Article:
Asco 2019 – the case for Nektar sweetens, slightly

Longer-term data bolster Nektar Therapeutics’ bempegaldesleukin, but things haven’t changed that much since its last disappointment.

After a torrid time at recent conferences, Nektar Therapeutics looks like it will emerge from this year's Asco relatively unscathed. But updated results from the melanoma cohort of the company’s Pivot-02 trial of bempegaldesleukin are not much different from the results that fell flat at last year’s SITC congress.

True, 12-month follow-up from the phase II study, which tested bempegaldesleukin plus Bristol-Myers Squibb’s Opdivo in first-line disease, did find that four partial responders converted to complete remissions, which was hailed by Nektar and analysts alike as evidence of deepening response.

The data, presented on Saturday, were enough to send Nektar’s stock up 8% this morning. But, with no new remissions reported, the objective response rate remained at 53%, the same level seen at SITC 2018 after a median 7.2 months of follow-up (SITC 2018 – Nektar’s big reveal falls flat, November 11, 2018).

Deepening response? Pivot-02 in 1st-line melanoma (NCT02983045)
Presentation Data cut Patients Objective response rate Complete response rate ORR in PD-L1-neg
SITC 2017 Nov 2, 2017 11 7 (64%) 2 (18%) 3/5 (60%)
Asco 2018 May 29, 2018 28 14 (50%) 3 (11%) 5/11 (45%)
SITC 2018 Oct 1, 2018 38 20 (53%) 9 (24%) 6/14 (43%)
Asco 2019 Mar 29, 2019 38 20 (53%) 13 (34%) 6/14 (43%)
Source: Company presentations, Asco 2019 poster.

Furthermore, only two of the complete responses came in PD-L1 negative patients, the same number as at the SITC update.

A better response in these patients might be needed to convince sceptics that bempegaldesleukin, previously known as NKTR-214, turns cold tumours hot – one of the key principles behind the project.

12-month Pivot-02 data in 1L melanoma

Source: Asco 2019 poster

Indeed, in a cross-trial comparison, bempegaldesleukin does not look much better than checkpoint inhibitors alone on ORR, and fares worse when stacked up against Opdivo plus Yervoy.

The latest CR data with the Nektar project look favourable versus both PD-1 monotherapy and the Opdivo/Yervoy combo, suggesting that bempegaldesleukin/Opdivo is capable of putting patients into deeper remission. This, it might be surmised, could later translate into a survival benefit.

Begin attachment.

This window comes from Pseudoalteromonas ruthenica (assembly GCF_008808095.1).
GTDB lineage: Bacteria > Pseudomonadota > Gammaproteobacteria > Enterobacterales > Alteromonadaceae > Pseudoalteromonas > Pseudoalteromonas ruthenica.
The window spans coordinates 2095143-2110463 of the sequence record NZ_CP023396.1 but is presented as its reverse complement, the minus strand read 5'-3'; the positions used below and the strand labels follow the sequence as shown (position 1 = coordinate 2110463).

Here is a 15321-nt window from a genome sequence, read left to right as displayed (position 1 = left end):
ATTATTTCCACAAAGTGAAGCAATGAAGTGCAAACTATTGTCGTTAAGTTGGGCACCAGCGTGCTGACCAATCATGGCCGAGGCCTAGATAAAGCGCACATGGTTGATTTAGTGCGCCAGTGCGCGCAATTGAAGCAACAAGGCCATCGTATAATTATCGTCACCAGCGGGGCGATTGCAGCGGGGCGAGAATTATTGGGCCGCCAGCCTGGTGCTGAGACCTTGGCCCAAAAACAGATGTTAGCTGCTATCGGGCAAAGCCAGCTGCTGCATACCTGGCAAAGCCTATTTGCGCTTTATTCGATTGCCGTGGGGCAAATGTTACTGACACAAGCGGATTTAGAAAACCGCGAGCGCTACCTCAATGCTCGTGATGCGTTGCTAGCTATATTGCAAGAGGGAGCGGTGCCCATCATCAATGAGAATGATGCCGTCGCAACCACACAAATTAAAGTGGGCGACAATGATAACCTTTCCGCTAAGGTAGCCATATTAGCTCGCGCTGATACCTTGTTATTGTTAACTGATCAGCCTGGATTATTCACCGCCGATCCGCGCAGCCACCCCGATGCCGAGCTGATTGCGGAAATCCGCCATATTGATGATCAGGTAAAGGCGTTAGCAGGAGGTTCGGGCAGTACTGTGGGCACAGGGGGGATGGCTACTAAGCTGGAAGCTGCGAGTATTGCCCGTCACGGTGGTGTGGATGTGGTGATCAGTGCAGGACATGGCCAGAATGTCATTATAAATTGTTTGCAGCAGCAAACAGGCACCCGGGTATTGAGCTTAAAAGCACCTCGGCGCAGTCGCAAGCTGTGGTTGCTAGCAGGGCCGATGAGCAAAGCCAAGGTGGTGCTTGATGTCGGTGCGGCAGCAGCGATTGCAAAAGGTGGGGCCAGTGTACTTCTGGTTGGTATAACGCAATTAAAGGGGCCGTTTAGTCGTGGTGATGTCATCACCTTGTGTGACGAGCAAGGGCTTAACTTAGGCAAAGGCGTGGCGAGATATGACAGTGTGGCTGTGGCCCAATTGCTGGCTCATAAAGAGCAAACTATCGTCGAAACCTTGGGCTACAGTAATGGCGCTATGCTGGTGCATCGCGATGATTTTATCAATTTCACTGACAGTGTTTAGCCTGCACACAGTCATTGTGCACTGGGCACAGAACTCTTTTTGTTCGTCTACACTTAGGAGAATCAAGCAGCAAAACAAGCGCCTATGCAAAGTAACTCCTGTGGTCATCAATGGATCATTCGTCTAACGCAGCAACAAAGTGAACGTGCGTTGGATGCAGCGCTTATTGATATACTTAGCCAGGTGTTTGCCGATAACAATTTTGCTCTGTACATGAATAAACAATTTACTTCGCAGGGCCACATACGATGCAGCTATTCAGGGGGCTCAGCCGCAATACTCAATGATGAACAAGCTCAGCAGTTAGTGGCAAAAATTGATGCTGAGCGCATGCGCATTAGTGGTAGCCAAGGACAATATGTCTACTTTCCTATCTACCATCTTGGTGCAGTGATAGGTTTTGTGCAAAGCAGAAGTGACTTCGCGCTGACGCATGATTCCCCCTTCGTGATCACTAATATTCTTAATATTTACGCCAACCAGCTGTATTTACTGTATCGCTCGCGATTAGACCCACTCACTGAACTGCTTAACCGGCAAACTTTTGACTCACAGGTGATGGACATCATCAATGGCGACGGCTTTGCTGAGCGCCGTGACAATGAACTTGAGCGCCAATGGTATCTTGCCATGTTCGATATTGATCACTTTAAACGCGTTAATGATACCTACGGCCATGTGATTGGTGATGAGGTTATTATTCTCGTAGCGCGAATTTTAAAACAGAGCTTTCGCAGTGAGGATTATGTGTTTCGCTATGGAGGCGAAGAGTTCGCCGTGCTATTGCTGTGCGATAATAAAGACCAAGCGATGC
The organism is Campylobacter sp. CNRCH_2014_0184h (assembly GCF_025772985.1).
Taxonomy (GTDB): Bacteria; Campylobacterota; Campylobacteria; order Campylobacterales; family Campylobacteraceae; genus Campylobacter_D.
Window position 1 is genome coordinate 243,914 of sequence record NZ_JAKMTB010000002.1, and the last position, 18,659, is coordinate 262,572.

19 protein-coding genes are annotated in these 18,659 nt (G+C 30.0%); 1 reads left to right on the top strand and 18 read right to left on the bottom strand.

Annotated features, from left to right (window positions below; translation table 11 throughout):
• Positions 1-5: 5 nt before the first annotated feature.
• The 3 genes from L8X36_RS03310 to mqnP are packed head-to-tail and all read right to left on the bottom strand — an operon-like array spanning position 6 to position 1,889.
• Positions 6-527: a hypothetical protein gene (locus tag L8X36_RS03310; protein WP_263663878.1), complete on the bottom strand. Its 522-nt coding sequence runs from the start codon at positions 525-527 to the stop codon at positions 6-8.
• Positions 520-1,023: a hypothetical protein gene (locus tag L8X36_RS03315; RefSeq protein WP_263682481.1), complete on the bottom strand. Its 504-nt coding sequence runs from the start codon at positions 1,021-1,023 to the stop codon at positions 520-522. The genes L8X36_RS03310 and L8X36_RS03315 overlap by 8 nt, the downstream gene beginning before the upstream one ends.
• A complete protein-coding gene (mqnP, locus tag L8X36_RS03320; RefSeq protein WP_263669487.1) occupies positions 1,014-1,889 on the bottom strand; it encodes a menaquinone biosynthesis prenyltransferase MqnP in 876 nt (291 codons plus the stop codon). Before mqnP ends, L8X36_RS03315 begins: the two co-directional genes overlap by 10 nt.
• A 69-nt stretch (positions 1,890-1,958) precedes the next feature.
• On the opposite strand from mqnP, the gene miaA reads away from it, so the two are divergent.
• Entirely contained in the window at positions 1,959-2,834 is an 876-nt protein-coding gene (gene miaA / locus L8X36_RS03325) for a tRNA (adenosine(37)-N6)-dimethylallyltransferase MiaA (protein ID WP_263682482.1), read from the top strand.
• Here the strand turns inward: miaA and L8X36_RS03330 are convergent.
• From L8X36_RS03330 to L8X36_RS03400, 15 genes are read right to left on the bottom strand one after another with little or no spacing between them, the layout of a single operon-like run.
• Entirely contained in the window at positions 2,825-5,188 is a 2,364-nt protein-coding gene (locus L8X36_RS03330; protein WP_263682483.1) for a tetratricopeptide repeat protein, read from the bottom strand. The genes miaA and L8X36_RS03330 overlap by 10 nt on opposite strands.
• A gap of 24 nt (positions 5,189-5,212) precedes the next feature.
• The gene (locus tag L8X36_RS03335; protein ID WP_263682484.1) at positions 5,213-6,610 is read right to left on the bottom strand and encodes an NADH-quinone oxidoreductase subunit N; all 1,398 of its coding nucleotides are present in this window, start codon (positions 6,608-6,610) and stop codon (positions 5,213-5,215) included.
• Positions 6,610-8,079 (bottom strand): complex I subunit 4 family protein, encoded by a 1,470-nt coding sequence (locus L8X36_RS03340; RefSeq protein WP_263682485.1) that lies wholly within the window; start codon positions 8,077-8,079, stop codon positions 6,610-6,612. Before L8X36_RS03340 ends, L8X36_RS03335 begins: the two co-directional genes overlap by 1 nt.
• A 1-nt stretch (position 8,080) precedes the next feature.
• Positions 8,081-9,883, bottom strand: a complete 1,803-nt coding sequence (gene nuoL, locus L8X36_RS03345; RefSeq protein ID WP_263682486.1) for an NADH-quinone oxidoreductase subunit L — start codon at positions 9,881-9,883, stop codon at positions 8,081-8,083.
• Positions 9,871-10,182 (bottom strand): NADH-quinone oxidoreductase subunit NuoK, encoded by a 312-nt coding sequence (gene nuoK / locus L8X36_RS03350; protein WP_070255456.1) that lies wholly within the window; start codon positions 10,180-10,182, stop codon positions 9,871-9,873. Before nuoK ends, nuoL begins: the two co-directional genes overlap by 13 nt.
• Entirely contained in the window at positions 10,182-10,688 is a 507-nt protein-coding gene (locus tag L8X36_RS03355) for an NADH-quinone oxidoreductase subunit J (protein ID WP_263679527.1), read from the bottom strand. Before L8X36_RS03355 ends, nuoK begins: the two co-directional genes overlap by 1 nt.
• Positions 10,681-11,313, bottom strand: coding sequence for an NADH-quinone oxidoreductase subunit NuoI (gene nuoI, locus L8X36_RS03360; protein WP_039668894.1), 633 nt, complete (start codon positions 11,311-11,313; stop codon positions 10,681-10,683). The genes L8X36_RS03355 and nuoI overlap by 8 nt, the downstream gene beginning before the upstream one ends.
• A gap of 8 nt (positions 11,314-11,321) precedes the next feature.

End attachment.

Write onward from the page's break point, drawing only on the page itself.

And the bempegaldesleukin/Opdivo combo looks less toxic than Opdivo/Yervoy, with around 10% of patients in Pivot-02 discontinuing owing to a treatment-related adverse event at 12 months; the discontinuation rate with Opdivo plus Yervoy is around 40%.

Cross-trial comparison in 1st-line melanoma
Product Follow-up (years) Objective response rate Complete response rate
Keytruda 5 52% 25%
Opdivo 4 45% 18%
Opdivo + Yervoy 4 58% 21%
Bempegaldesleukin + Opdivo 1 53% 34%
Source: Leerink note, May 30, 2019.

Obviously these figures should be treated with the usual caution reserved for cross-trial analyses, and Nektar itself conceded that Pivot-02 was a single-arm trial; another factor making it difficult to interpret is the small number of patients involved.

The final judgement on bempegaldesleukin will not be possible until Nektar reports data from the pivotal programme, which comprises eight registrational studies in melanoma and renal, bladder and lung cancers, seeking to enrol over 3,500 patients in total. A phase III trial in melanoma is already recruiting, with progression-free survival data set to report in the second half of 2020, according to clinicaltrials.gov. 

Disappointing updates at recent conferences mean that Nektar is well off the dizzy heights it hit in early 2018, when it signed a $1.8bn licensing deal with Bristol on the back of early data with bempegaldesleukin. Investors will be relieved that the picture has not worsened once again. 

This story has been updated to clarify the timelines of the phase III trial.

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